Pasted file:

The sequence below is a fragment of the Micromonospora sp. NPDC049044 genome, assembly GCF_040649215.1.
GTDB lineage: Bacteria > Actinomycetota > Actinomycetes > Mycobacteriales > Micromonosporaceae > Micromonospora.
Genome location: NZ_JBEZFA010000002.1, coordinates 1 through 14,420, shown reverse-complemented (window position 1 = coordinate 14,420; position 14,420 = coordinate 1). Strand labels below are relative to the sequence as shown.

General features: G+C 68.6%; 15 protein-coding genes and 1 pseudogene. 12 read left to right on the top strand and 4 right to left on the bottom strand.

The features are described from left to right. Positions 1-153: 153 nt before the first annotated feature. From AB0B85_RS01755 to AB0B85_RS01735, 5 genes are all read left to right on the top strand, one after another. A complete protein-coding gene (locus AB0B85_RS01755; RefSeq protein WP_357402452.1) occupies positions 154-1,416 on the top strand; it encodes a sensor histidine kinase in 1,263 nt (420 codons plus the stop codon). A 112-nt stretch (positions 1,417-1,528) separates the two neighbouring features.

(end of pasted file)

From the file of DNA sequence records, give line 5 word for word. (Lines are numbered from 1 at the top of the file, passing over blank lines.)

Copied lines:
The features are described from left to right. Positions 1-153: 153 nt before the first annotated feature. From AB0B85_RS01755 to AB0B85_RS01735, 5 genes are all read left to right on the top strand, one after another. A complete protein-coding gene (locus AB0B85_RS01755; RefSeq protein WP_357402452.1) occupies positions 154-1,416 on the top strand; it encodes a sensor histidine kinase in 1,263 nt (420 codons plus the stop codon). A 112-nt stretch (positions 1,417-1,528) separates the two neighbouring features.